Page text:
Oracle: as happy as Larry (Ellison)?

First published in Computing, 18 November 1999

Oracle is a success. It is the world’s second-largest software company. It is number one in relational databases, at least joint second in enterprise resource planning. It is making a strong showing in customer relationship management software – this year’s love for IT managers and stock-market analysts alike – and is poised to move into another hot area, enterprise application integration.

Yet this is a firm with a problem. Its chief executive has a predilection for announcing bold new ideas and products in a blaze of press coverage. These concepts usually see the light of day – but they are not always recognisable by the time they do.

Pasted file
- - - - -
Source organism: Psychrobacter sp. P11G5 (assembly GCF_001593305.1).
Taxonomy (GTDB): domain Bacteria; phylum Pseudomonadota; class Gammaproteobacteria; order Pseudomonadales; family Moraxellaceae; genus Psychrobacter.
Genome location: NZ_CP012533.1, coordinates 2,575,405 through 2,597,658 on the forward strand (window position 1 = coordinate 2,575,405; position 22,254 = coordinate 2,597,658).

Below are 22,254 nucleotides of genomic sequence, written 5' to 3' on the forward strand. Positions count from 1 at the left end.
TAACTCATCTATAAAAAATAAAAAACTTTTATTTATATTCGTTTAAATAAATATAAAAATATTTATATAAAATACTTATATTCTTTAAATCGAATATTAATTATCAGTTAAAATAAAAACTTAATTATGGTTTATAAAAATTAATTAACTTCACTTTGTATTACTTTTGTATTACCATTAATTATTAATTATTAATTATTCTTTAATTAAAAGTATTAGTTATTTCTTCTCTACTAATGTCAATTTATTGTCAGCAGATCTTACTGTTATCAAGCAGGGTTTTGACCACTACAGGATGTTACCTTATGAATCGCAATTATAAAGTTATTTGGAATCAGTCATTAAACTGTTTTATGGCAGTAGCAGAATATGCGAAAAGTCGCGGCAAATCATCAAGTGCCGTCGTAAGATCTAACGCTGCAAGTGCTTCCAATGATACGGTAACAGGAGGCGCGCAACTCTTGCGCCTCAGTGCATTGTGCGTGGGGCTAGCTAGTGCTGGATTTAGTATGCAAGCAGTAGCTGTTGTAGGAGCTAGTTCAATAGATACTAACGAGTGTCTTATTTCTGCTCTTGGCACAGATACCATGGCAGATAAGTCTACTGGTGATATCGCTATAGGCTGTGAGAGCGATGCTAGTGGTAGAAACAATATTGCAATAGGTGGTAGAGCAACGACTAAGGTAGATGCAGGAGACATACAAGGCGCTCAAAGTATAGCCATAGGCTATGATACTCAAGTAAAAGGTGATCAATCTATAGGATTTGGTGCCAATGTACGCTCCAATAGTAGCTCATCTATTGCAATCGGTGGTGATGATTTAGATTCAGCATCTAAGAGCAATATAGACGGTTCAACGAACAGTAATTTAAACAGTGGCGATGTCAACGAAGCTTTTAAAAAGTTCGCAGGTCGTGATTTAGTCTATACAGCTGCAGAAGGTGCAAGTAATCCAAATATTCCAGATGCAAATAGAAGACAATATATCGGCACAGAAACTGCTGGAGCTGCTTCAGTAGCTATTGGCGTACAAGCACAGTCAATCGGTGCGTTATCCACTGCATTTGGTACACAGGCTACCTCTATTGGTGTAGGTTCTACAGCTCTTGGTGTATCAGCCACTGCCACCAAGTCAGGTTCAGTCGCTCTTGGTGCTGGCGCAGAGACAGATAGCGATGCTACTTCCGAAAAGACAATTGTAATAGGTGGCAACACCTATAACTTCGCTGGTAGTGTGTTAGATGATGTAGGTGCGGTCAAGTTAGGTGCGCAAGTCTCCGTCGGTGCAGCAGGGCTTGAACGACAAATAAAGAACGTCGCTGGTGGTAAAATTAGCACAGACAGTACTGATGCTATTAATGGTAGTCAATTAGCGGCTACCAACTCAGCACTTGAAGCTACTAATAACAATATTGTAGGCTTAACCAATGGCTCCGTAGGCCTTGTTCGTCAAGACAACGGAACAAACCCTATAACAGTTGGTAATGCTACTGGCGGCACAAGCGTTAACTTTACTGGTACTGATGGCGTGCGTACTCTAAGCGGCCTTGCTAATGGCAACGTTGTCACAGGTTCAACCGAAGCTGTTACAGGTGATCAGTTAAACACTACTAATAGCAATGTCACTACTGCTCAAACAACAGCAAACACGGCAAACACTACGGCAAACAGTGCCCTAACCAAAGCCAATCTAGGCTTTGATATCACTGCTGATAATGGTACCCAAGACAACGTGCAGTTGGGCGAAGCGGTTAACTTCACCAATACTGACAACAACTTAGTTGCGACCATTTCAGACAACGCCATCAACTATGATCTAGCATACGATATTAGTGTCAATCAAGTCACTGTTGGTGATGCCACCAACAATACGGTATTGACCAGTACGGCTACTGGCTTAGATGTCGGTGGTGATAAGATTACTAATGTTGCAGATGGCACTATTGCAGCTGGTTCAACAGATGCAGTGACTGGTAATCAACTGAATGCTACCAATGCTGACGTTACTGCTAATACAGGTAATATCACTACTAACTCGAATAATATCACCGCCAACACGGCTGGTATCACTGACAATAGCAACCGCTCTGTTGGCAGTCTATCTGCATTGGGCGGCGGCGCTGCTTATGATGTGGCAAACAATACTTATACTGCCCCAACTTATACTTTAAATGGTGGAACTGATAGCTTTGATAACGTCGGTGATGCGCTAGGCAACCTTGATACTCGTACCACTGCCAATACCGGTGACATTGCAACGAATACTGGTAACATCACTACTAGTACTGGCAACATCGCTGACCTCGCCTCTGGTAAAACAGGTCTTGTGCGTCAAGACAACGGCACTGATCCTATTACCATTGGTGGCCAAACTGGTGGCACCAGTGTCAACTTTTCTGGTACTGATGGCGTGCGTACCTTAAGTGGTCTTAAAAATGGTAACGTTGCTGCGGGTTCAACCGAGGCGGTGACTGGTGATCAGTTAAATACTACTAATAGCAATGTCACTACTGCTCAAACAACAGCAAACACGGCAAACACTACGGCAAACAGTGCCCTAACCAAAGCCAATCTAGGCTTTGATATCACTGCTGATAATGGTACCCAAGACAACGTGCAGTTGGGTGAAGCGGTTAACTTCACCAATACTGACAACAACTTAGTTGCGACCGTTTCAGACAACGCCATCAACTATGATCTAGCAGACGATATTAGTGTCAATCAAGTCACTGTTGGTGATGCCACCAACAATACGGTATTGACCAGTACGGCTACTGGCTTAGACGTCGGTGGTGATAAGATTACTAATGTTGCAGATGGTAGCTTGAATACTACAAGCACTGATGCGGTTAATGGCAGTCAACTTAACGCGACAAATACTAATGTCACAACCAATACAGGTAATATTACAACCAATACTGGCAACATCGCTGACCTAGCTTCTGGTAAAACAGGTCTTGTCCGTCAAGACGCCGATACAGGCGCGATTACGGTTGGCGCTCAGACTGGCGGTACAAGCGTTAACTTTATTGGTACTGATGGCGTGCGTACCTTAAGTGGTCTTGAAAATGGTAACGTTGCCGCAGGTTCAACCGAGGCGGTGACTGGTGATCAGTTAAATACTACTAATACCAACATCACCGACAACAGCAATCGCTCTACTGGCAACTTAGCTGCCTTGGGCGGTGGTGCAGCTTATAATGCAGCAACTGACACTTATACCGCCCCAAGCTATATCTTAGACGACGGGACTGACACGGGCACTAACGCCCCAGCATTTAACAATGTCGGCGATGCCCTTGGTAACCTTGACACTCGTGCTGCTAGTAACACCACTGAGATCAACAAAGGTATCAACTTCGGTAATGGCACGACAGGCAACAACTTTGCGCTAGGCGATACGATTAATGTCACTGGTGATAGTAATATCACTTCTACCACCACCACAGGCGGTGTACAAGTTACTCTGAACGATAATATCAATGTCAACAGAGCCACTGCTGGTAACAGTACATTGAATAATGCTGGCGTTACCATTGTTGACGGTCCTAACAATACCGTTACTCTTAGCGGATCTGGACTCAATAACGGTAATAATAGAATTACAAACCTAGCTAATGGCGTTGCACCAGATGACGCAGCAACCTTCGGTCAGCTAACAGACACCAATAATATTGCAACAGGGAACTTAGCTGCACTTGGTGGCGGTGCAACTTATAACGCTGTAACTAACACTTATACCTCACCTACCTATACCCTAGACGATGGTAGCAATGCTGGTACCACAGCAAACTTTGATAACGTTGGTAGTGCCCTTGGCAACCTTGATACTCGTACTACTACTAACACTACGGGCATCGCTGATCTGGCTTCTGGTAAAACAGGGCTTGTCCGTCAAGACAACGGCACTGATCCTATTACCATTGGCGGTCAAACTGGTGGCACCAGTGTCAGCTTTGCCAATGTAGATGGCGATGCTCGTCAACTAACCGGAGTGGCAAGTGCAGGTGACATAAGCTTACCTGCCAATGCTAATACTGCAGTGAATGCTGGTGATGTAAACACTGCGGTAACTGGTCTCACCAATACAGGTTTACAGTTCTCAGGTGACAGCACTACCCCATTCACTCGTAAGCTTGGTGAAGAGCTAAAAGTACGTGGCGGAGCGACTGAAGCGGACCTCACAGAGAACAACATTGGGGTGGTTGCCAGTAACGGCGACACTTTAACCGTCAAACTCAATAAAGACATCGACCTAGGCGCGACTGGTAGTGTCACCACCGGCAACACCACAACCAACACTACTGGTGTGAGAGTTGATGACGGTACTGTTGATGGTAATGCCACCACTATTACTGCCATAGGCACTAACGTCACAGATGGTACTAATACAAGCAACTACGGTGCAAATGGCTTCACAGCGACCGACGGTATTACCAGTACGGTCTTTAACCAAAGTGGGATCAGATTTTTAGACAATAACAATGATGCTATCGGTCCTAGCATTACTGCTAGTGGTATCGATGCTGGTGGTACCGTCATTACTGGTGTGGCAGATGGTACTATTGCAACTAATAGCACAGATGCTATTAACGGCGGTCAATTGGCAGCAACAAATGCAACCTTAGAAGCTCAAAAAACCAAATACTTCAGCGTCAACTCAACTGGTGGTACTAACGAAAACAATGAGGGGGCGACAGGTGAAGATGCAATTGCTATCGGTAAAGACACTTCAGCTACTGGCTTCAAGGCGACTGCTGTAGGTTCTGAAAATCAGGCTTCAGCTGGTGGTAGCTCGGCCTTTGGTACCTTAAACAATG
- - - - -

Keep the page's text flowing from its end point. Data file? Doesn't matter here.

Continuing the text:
‘Oracle does have an optimistic relationship with reality,’ says senior Cambashi analyst Simon Bragg. ‘In applications software, Oracle does execute, but in new technology areas, in rapidly changing markets, its plans… rapidly change.’

Much of the company’s character has been made in the image of its bombastic co-founder and chief executive, Larry Ellison. To understand Oracle, it is necessary to understand the man.

You’re so vain

London, 24 June 1999. To misquote Carly Simon’s song, he walked into the press conference like he was walking onto a yacht. Lawrence Joseph Ellison had just finished telling British executives how to slim their businesses for the ecommerce revolution – as well as laying into the French government for its restrictive policies on employment. And now, he was ready to take on the press.

Ellison was in London to tell his European country managers to cut back their operations, while he centralised the $8.8 billion-a-year company at its US headquarters by the San Francisco Bay.